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AP Will Sell You a "License" To Words It Doesn't Own 340

Posted by kdawson
from the almost-as-ironic-as-disappearing-1984 dept.
James Grimmelmann performed an experiment using the AP's form to request a license to use more than four consecutive words from one of their articles. Except that he didn't paste in words from the (randomly chosen) article, but instead used 26 words written by Thomas Jefferson 196 years ago: If nature has made any one thing less susceptible than all others of exclusive property, it is the action of the thinking power called an idea. The AP cheerfully charged him $12 to use Jefferson's 26 words. Both Boing Boing and TechDirt have picked up the story so far. Grimmelmann adds an update to his blog: the AP has rescinded his license to Jefferson's words and issued a refund for his $12. They did not exhibit the grace to admit that their software is brain-dead.
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AP Will Sell You a "License" To Words It Doesn't Own

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  • not surprising (Score:3, Informative)

    by wizardforce (1005805) on Monday August 03, 2009 @07:25PM (#28934479) Journal

    considering AP is a company that doesn't allow anything resembling fair use is it really surprising tht they would show the kind of laziness demonstrated here? Assuming some court doesn't strike this nonsense down as a violation of fair use rights, the system is completely broken and should be either reformed greatly or abolished.

  • Re:Hanlon's razor (Score:5, Informative)

    by Liquidrage (640463) on Monday August 03, 2009 @07:54PM (#28934741)
    He *offered* to pay them for words they don't own and they accepted his money since the mechanism for doing so does not check ownership. It's simply a word count. AP did not seek him out to collect charges. That is a big difference. In fact, that difference to me is why it's a non-story. Basically the AP is charging on a "per word" basis. So all they need to do count words. That someone decided to pay the AP for a worthless license and the AP decided to issue a worthless license doesn't mean anything. No laws were broken. No trust broken. No rights violated. The person did this with intent to gain a worthless license even. He got what he paid for.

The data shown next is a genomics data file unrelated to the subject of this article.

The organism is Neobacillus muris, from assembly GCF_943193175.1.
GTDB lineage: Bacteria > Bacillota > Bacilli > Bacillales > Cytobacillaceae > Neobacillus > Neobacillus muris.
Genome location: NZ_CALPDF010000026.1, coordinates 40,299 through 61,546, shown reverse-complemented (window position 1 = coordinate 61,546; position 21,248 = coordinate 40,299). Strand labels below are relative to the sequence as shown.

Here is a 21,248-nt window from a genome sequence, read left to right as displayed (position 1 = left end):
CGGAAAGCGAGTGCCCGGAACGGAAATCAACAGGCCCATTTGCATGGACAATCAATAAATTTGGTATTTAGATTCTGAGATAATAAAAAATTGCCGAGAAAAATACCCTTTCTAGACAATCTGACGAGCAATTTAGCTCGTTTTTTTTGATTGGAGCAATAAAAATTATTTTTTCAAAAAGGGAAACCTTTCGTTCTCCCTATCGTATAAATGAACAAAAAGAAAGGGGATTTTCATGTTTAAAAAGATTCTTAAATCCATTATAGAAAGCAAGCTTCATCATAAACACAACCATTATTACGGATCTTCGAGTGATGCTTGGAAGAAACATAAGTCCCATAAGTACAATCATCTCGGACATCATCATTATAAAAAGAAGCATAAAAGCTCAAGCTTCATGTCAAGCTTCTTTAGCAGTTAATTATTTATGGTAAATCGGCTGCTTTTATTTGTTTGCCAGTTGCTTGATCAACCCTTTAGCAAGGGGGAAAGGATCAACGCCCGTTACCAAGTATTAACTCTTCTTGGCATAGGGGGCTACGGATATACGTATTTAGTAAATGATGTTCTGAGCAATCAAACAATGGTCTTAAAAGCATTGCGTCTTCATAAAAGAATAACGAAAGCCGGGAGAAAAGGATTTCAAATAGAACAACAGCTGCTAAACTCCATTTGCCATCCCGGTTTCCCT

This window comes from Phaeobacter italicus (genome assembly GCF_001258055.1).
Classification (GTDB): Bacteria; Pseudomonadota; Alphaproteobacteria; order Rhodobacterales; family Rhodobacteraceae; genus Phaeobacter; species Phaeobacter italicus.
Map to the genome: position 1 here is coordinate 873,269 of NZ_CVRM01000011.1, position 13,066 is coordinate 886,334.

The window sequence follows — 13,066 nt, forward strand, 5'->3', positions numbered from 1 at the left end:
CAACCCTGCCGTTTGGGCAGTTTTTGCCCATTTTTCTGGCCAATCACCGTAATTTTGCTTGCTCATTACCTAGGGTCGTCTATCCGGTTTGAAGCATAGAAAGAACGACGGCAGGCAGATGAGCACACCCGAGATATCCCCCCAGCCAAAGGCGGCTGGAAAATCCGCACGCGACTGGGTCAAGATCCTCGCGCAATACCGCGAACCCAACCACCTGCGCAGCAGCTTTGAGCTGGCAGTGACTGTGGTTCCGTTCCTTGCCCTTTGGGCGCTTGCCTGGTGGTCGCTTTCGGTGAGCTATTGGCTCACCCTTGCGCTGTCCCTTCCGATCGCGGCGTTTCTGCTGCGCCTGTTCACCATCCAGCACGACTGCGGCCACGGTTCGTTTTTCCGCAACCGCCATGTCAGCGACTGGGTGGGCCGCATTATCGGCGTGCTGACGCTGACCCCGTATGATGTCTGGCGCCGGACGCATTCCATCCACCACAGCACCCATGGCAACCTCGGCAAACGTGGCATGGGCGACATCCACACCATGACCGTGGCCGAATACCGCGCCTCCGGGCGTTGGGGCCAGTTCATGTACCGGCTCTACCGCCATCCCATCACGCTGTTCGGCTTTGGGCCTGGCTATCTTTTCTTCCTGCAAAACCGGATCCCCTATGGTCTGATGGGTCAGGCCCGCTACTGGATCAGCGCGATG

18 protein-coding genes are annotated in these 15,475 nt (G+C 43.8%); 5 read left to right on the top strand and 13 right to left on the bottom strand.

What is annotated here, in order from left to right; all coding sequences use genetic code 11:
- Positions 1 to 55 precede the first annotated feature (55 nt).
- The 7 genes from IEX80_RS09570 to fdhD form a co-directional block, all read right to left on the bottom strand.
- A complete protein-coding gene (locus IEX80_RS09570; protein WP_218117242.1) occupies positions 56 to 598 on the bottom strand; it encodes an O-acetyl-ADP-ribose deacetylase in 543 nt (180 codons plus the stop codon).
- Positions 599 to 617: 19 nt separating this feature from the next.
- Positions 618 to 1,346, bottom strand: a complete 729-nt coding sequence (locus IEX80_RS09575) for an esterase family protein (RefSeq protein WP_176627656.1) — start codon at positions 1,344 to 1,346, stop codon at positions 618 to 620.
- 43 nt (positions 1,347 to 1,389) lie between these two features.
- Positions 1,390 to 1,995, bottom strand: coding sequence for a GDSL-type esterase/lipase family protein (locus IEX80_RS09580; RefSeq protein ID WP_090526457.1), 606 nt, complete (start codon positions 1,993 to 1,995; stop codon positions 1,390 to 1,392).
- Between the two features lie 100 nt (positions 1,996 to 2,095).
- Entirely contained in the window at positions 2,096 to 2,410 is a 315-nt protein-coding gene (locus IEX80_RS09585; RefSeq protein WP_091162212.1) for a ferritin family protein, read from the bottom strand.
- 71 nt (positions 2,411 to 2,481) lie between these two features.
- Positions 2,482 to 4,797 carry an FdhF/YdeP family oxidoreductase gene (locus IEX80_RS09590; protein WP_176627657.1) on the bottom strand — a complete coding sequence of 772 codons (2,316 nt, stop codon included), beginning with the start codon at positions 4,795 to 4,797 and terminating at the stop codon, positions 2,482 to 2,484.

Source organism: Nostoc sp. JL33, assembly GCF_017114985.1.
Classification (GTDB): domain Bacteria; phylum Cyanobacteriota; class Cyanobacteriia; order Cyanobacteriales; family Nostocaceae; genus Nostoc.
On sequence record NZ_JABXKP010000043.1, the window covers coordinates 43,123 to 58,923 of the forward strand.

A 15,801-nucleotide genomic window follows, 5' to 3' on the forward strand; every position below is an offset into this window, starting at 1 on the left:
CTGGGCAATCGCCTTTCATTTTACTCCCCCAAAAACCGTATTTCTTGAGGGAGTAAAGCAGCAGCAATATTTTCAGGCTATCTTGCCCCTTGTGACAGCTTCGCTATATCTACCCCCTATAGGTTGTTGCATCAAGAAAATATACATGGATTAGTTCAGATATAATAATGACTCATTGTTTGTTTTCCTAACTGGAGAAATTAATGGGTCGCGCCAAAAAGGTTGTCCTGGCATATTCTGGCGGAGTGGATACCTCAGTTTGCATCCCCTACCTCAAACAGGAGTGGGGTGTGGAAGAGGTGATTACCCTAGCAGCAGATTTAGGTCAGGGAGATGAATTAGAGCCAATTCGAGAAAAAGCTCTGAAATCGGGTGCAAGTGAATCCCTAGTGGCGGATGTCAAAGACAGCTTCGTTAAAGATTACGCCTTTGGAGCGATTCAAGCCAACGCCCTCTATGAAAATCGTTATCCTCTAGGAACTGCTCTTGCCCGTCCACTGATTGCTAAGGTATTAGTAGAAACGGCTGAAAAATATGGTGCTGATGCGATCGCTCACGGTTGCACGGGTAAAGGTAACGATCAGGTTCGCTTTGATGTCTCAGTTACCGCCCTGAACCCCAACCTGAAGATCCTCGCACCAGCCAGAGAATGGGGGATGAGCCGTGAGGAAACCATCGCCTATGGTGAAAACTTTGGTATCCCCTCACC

• by Anonymous Coward on Monday August 03, 2009 @07:56PM (#28934771)

    Of course the software is stupid... designing software that would detect whether the text was copyrighted by AP or not would be prohibitively expensive... which defeats the whole point of the software.

    The point of the software is to sell cheap licenses. That's it. If the text you are using is fair use, don't buy a license. If it's not fair use, or it's a gray area, then you can use their tool to buy a license on the cheap.

    I would also point out to everyone here that there is no defined word limit on what is and what is not fair use. Fair use is analyzed in courts using a four factor test, and the amount taken is only *one* of the factors used. Depending on how the other factors turn out, there could be no fair use even for a very short quote.

  • by PCM2 (4486) on Monday August 03, 2009 @08:31PM (#28935041) Homepage

    Actually, I think virtually all book publishers only give money up front as an "advance against royalties." Often the figure is based on an estimate of how many copies will actually sell. If you write a computer book, for example, you'll probably never see much in the way of royalties beyond the original advance, because the publisher will be able to predict the market for your book and compensate you appropriately. I've heard of few instances where modern book publishers pay by the word. Magazine publishers, on the other hand, often do -- but then, the lengths of magazine articles are usually dictated by the magazine's editors.